Years later, I would seek refuge at small libraries on U.S. Navy bases, far from the roar of main engines, air compressors, and hydraulic plants, my primary occupation at the time, as I climbed my way through the enlisted ranks. The thought occurred to me to create a small borrowing collection on my ship, a thought which thrilled the base librarians to the point that they provided donated books to help me get started. When we got underway, I “ran” the crew library, between watches and drills and equipment maintenance emergencies (of which there were always many!), a very special, special library (to use the term loosely).
And in my most recent employment, through a domestic assignment as special assistant to the Assistant Secretary for Administration, I was fortunate to become involved with the Ralph Bunche Library, a fascinating collection of books, documents and artifacts at the Department of State. Among other things, I couldn’t believe there were no links to Ralph Bunche on the Department’s internal homepage, previous attempts to do so getting lost in the bureaucracy. Forever the iconoclast, I used an old Navy trick of pretending to speak for my boss to get a good thing for my shipmates: I phoned the Department webmasters and told them the Assistant Secretary (my immediate boss, their boss several times removed) wanted to know why he could not find a link to the Ralph Bunche Library on the Department homepage. That same day, three links appeared, all occupying prominent real estate on the page, and to this day, one link remains.
Special libraries are, by definition, more nimble, flexible, agile, and responsive to the needs of the population they serve, and less encumbered by the rigidities inherent in massive bureaucratic organizations. I had a handful of interests that “called” me to the library and information profession. Many of those interests revolved around knowledge management and continuity of information in the business operations of overseas embassies. But several of my interests were and are less global (although perhaps, in a manner of speaking, more): the growing digital divide; the growing gap in information literacy between the haves and the have-nots, and even between the haves and the haves, and the impact on society overall; the policy of outsourcing information control to massive private companies like Google, or even of scientific information to companies like Monsanto; and the growing threat to our constitutional right to information as the key to social and professional mobility. These diverse interests hardly translate into a single goal, but a lifetime of goals. And as this is my third career, I don’t have a lifetime left, maybe thirty good years, at best. So I should chose my goals wisely…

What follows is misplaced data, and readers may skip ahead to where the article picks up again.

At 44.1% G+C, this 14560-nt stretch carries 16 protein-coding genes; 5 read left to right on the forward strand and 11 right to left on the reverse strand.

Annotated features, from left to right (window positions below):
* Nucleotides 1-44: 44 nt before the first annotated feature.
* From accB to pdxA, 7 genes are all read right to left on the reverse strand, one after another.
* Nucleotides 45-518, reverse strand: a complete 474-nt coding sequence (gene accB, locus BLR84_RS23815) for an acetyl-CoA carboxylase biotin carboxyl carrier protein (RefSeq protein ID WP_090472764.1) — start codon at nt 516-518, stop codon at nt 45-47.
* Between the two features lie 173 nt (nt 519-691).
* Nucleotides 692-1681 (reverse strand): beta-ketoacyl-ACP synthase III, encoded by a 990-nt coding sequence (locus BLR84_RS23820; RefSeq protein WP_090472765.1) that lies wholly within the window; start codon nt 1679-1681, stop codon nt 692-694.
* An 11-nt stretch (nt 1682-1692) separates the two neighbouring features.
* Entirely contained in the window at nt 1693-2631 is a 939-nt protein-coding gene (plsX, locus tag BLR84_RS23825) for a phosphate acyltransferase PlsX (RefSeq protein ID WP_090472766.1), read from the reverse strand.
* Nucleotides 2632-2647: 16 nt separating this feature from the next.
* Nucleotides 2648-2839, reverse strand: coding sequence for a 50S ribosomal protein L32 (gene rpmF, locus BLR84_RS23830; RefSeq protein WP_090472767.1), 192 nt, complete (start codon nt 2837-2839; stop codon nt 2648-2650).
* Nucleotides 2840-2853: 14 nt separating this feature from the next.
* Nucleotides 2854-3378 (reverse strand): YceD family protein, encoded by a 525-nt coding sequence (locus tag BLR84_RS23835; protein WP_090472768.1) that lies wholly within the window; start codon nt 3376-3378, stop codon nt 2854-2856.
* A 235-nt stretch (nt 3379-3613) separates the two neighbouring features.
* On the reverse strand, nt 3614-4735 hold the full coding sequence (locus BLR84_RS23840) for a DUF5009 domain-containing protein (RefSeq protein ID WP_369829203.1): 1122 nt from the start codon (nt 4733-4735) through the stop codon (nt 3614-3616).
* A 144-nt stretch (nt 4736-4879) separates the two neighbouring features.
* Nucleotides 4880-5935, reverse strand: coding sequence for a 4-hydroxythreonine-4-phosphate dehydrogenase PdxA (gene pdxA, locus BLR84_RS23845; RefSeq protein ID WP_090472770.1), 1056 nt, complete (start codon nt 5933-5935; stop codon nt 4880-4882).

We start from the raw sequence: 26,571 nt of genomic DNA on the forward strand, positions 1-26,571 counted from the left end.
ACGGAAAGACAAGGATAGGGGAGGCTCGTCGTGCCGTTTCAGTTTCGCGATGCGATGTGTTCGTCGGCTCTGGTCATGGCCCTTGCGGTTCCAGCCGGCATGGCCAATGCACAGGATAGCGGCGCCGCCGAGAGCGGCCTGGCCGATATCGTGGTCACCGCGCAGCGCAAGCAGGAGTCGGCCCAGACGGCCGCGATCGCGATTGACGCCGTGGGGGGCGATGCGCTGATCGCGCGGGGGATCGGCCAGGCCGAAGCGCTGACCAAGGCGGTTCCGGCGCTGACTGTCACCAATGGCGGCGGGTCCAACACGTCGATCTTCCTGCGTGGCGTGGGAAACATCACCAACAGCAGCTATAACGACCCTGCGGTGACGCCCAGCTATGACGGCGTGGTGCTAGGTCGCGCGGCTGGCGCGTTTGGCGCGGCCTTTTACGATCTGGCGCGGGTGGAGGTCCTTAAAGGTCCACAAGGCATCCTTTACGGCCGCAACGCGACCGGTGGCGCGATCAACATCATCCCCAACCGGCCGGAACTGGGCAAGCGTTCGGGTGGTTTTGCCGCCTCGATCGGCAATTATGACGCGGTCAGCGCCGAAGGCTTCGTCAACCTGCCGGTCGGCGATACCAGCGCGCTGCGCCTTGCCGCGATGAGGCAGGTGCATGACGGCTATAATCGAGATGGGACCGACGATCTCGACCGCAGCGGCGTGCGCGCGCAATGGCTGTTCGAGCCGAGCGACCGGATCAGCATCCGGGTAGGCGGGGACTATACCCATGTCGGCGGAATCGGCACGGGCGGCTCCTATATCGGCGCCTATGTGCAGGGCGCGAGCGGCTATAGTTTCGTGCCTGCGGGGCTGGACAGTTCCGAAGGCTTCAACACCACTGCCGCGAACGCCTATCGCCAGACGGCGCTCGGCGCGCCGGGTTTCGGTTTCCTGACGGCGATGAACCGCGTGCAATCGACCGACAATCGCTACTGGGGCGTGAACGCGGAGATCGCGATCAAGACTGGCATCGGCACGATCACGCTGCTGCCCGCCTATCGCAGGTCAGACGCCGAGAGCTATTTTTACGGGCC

References and additional reading
David (2007) ‘Knowledge Ecosystems: A Theoretical Lens for Organizations
Confronting Hypertubulent Environments,’ in IFIP International Federation for
Information Processing, Volume 235, Organizational Dynamics of Technology-Based
Innovation: Diversifying the Research Agenda, eds. McMaster, T., Wastell, D.,
Ferneley, E., and DeGross, J. (Boston: Springer), pp. 457-462. Accessed January
14, 2019 at http://dl.ifip.org/db/conf/ifip8-6/ifip8-6-2007/Bray07.pdf
Ricky, and Jennifer Schaffner (2017) ‘Shifting Gears: Gearing Up to Get into
the Flow’. 2nd Ed. Dublin, OH: OCLC Research. doi:10.25333/C3159X. Accessed
January 14, 2019 at https://www.oclc.org/content/dam/research/publications/2017/oclcresearch-shifting-gears-second-edition-2017.pdf
Robert (2011) “Forensics of digital librarianship”, OCLC Systems &
Services: International digital library perspectives, Vol. 27 Issue: 4,
Kenneth (2007) ‘If it doesn’t exist on the internet, it doesn’t exist.’ Poetry
Foundation, March, 2007, Accessed on January 14, 2019 at https://www.poetryfoundation.org/harriet/2007/03/if-it-doesnt-exist-on-the-internet-it-doesnt-exist.
Matt (2016) ‘Archivists and Thespians: A Case Study and Reflections on Context
and Authenticity in a Digitization Project,’ The American Archivist Vol. 79,
No. 1 Spring/Summer 2016 161–185, Accessed January 14, 2019 at http://americanarchivist.org/doi/10.17723/0360-9081.79.1.161
Paul F. (2009) ‘An introduction to digital convergence: libraries, archives,
and museums in the information age.’ Museum Management and Curatorship Vol. 24,
No. 4, December 2009, 295-298. Accessed January 14, 2019 at https://marty.cci.fsu.edu/preprints/marty_mmc2009.pdf
Jennifer (2009) ‘Emerging convergence? Thoughts on museums, archives,
libraries, and professional training’, Museum Management and Curatorship, 24:
4, 369 — 387. Accessed January 14, 2019 at https://courses.ischool.berkeley.edu/i290-ppos/reading/EmergingConvergence.pdf